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Chemosphere. 2016 Dec;164:677-682. doi: 10.1016/j.chemosphere.2016.08.142. Epub 2016 Sep 16.

Exploratory analysis of the potential relationship between urinary molybdenum and bone mineral density among adult men and women from NHANES 2007-2010.

Author information

1
Exponent, Inc., Center for Occupational & Environmental Health Risk Assessment, 475 14th Street, Suite 475, Oakland, CA 94612, USA.
2
University of Michigan School of Public Health, Department of Environmental Health Sciences, 1415 Washington Heights, Ann Arbor, MI 48109, USA.
3
University of Michigan School of Public Health, Department of Environmental Health Sciences, 1415 Washington Heights, Ann Arbor, MI 48109, USA. Electronic address: meekerj@umich.edu.

Abstract

Human exposure to molybdenum (Mo) may play a role in reducing bone mineral density (BMD) by interfering with steroid sex hormone levels. To begin to address gaps in the literature on this topic, the potential relationship between urinary Mo (U-Mo) and BMD at the femoral neck (FN-BMD) and lumbar spine (LS-BMD) was explored in a sample of 1496 adults participating in the 2007-2010 cycles of the National Health and Nutrition Examination Survey. Associations were assessed using multiple linear regression models stratified on sex and age. In adjusted models for 50-80+ year-old women, there was a statistically significant inverse relationship between natural log-U-Mo and LS-BMD (p-value: 0.002), and a statistically significant dose-dependent decrease in LS-BMD with increasing U-Mo quartiles (trend p-value: 0.002). A suggestive (trend p-value: 0.08), dose-dependent decrease in FN-BMD with increasing U-Mo quartiles was noted in this group of women as well. All other adjusted models revealed no statistically significant or suggestive relationships between U-Mo and FN-BMD or LS-BMD. Bone health is important for overall human health and well-being and, given the exploratory nature of this work, additional studies are needed to confirm the results in other populations, and clarify the potential underlying mechanisms of Mo on BMD.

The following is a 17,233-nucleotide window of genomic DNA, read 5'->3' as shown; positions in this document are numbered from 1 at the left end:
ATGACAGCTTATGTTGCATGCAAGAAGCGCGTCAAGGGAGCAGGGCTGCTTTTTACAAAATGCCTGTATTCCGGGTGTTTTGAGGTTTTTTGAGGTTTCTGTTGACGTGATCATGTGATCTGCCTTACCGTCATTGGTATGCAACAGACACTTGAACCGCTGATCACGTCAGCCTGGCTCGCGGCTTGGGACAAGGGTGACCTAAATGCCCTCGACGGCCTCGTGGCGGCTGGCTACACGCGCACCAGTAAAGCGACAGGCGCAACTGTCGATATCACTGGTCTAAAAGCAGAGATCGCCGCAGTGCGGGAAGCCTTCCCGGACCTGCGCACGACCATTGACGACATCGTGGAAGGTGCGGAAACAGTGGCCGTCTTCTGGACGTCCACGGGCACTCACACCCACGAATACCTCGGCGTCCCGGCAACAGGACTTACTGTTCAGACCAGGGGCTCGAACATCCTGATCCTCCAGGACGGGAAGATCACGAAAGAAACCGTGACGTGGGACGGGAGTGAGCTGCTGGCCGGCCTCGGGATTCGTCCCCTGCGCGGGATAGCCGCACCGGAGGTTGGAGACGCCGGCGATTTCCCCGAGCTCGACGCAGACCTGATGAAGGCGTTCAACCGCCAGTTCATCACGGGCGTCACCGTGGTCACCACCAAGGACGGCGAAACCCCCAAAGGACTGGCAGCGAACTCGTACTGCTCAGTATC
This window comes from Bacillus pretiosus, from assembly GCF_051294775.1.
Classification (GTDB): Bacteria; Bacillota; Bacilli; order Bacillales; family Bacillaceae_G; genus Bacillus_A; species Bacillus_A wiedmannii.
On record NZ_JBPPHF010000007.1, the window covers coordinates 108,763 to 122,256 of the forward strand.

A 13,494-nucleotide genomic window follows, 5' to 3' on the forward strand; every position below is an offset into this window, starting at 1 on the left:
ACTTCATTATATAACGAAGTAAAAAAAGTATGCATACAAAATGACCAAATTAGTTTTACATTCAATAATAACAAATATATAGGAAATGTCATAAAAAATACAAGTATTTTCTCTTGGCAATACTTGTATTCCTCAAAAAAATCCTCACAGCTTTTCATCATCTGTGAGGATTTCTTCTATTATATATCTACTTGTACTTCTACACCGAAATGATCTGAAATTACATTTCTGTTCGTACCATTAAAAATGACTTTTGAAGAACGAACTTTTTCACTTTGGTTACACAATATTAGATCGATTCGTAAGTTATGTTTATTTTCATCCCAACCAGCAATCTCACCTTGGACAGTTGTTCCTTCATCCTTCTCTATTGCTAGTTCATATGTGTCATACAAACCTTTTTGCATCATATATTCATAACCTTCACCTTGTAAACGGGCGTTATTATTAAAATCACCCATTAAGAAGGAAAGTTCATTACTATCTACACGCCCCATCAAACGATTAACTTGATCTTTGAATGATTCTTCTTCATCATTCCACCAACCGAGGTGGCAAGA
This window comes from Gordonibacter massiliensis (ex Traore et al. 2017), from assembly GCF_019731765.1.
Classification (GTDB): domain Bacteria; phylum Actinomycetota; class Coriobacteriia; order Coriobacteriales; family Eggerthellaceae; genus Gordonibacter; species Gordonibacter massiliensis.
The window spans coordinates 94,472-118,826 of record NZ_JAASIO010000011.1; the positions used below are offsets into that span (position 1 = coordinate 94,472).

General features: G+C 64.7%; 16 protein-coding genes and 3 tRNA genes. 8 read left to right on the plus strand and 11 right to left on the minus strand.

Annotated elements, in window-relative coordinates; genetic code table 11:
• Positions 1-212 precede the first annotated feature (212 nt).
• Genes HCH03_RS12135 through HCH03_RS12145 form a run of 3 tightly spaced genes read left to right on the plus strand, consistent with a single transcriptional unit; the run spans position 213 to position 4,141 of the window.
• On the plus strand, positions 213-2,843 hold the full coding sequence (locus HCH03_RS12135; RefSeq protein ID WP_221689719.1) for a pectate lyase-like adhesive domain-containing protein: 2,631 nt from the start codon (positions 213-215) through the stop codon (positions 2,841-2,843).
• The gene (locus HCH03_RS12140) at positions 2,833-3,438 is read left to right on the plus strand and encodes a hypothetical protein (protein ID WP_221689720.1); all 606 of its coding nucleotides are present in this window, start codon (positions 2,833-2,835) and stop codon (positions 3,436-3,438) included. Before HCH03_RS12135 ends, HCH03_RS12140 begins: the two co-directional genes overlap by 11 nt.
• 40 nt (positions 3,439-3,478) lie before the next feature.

KEYWORDS:

Biomarkers; Bone mineral density; Epidemiology; Molybdenum; Steroid sex hormones

PMID:
27639340
PMCID:
PMC5048579
DOI:
10.1016/j.chemosphere.2016.08.142
[Indexed for MEDLINE]
Free PMC Article

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